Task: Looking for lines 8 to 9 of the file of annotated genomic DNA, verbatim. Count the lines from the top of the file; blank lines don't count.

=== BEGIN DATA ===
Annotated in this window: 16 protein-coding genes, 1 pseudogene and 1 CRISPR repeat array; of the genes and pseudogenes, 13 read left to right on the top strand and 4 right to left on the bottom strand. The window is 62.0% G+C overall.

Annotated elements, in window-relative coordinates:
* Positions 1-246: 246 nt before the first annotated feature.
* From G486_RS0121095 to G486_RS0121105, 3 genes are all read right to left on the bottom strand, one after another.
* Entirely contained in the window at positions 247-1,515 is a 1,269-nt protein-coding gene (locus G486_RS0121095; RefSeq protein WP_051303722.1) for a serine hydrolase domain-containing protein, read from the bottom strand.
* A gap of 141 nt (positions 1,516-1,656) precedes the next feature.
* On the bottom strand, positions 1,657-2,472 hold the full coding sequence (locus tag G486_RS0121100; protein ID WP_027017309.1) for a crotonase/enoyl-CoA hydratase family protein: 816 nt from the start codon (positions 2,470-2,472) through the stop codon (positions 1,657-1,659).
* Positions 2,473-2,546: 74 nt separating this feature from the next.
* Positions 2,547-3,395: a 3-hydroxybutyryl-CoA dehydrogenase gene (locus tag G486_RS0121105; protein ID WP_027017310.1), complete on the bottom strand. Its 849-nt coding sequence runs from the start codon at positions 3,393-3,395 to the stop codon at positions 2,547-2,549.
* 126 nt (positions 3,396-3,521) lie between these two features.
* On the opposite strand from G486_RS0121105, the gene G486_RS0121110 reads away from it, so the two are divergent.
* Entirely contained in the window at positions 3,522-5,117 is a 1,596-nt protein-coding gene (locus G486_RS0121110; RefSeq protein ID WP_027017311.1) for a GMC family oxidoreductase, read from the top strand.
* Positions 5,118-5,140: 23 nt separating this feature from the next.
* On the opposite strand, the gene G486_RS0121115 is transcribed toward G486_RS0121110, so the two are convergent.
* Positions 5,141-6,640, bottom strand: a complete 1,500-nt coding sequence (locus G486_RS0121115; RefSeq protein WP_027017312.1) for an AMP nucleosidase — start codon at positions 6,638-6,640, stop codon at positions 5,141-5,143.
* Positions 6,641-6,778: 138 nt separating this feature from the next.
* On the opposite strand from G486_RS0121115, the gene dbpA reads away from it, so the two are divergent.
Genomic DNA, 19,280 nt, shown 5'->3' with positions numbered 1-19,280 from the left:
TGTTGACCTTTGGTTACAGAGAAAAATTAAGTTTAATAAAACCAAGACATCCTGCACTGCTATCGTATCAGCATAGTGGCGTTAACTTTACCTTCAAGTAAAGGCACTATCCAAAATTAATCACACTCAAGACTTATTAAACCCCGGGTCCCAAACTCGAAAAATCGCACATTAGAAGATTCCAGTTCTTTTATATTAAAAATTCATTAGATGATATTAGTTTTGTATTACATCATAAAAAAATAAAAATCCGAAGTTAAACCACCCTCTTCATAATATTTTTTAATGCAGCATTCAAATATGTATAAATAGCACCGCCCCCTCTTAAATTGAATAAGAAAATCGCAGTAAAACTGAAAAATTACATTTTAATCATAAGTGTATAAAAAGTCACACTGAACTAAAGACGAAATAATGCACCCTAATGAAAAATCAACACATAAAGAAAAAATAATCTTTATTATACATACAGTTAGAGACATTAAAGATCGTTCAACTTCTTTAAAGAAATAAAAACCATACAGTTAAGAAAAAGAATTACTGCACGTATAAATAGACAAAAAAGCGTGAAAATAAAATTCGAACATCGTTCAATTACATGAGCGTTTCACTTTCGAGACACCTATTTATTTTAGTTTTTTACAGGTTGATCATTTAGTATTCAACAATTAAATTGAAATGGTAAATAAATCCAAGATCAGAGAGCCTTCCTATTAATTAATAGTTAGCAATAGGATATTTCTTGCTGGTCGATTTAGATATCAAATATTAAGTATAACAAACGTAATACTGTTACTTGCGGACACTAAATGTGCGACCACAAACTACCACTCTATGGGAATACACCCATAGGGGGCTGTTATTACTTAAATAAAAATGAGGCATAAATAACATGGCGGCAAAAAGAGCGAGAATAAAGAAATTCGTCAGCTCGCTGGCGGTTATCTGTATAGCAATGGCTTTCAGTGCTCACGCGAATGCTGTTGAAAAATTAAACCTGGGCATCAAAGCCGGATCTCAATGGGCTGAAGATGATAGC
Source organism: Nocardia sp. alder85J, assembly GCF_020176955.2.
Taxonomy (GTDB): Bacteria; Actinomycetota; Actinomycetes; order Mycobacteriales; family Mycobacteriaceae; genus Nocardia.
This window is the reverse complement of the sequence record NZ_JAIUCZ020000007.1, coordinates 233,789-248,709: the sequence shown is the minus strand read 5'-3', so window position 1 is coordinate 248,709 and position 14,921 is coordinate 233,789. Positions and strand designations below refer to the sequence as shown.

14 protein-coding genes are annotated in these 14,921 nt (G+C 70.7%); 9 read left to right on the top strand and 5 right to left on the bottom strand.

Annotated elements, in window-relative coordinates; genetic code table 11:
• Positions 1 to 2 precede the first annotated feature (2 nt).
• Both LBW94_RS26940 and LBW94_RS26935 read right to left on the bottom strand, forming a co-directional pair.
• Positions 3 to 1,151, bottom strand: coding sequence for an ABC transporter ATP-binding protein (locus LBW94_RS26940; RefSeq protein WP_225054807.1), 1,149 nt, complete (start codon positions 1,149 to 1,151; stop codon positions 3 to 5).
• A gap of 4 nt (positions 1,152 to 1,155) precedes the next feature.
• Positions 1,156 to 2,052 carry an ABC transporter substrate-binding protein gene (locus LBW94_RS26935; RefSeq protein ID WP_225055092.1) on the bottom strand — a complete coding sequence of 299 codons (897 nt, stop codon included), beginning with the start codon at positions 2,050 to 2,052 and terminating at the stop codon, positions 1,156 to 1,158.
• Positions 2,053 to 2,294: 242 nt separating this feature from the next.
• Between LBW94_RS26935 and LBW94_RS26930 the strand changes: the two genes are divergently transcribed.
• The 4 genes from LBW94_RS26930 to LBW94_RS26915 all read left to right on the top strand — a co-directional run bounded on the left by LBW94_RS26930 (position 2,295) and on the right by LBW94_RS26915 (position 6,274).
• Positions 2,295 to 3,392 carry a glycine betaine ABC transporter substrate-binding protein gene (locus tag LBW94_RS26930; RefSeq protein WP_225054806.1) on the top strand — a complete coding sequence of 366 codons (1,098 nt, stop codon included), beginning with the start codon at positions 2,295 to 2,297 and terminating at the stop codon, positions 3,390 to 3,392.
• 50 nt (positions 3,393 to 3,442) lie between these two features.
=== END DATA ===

* Positions 2,473-2,546: 74 nt separating this feature from the next.
* Positions 2,547-3,395: a 3-hydroxybutyryl-CoA dehydrogenase gene (locus tag G486_RS0121105; protein ID WP_027017310.1), complete on the bottom strand. Its 849-nt coding sequence runs from the start codon at positions 3,393-3,395 to the stop codon at positions 2,547-2,549.